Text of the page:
Wednesday, February 15, 2012

Group Ride Etiquette

How you want to ride is your business, but there are a few common things you might be doing that will annoy the people riding with you. I'm not being a jerk or judgmental. I've done 99% of this stuff before...most of it over and over again.

1. If you are on a group ride with me, wear a helmet. I don't want to be the one wrapping your head up with my jersey to keep you alive until the ambulance arrives. If you don't want to wear a helmet, that is your choice, but don't try to ride with me.

2. Try to ride 2 abreast when you can. The tempo will inevitably get fast enough that it goes single file. That is fine. When it slows down, form two lines again.

3. If you are up front, don't attack every climb and coast down the backside. If you aren't pedaling, you aren't training. If you are in the back and the guy up front is coasting down the hill, you'll have to ride your brakes all the way to the bottom.

4. Bring your own flat repair stuff. I've been guilty of this before :(

5. If you are too tired to pull, you don't have to pull. When you get up to 2nd wheel, pull out and head to the back sometime before the guy in the front tries to pull off. This will keep the flow of the group from being interrupted.

6. Know where the wind is coming from. If the wind is coming from your left, don't hug the curb and gutter your friends (unless you are trying to drop them). If the wind is coming from your right, don't hug the yellow line.

7. Be aware of where your snot/spit goes.

8. If the group stops to pee or regroup, do what you need to do and then get ready to go again so that they are not waiting on you.

9. Don't be ashamed or embarrassed if you get gapped or dropped. We've all had bad days and we've all had good days. Next time try to ride more conservatively and hang in longer.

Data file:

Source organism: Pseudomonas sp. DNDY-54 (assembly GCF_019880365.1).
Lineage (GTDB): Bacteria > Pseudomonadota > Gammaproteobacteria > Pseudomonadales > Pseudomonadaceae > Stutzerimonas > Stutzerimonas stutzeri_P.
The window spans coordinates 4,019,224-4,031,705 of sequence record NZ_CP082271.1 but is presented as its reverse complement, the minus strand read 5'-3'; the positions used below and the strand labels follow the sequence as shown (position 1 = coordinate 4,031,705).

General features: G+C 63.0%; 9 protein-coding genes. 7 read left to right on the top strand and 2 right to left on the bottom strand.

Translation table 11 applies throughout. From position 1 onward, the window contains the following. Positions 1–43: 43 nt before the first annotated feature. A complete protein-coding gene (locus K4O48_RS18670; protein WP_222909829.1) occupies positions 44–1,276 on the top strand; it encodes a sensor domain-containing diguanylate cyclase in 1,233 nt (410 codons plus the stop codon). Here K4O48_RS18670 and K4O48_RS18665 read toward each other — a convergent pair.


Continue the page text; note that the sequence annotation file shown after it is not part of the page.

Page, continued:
10. Don't gripe about people on TT bikes. You sound like an elitist. If they are riding sketchy, let them know, but that goes for anybody regardless of what type of bike the are on. If they are in their aerobars at the front of the pack, that is fine. If they are in the middle, nicely tell them it is dangerous.

Edit: Some people are interpreting #10 as me saying it is okay to ride in the aero position in the middle of the pack. That is not what I'm saying. Being in your aerobars in a group is dangerous. The time it takes to get your hands back to the brake levers is too long, and if somebody slows down quickly in front of you, you can hurt a lot of people. If you see somebody riding IN the aerobars, ask them to sit up and explain to them why it is dangerous.

What I am saying is just because they are on a TT bike doesn't mean they shouldn't be able to ride in a group, as long as they stay up on their pursuit bars. I've heard from multiple triathletes who are great cyclists that roadies started talking smack as soon as they rolled in on their TT bike. I don't see a reason for that. We're all cyclists and we can ride together as long we're safe about it. Getting mad, yelling at the person, or not letting them ride with you at all isn't the answer. Educate them on why it is dangerous and I bet they won't do it anymore, and they won't even think you're an elitist.


  1. Great post! I think think the problems stem from roadies that haven't ridden with a rider with group experience and a properly setup TT bike. Here in Florida there seems to generally be a much different attitude towards TT bikes from the roadies, possibly because of the increased number of experienced pro triahtletes.

    Also, just wanted to add that when my wrists need a break, I like to ride 3 bike lengths or more off the back in aero, so I can still draft, but at a safe distance.

  2. I think one of the best group rides we've (Tom's in Tulsa) had recently included two people (out of twenty or so) on TT bikes. I do agree with you there. Well said. Us roadies should not immediately discount someone's group riding ability just because they show up on a TT bike.

    All of the other 'rules' or perfect.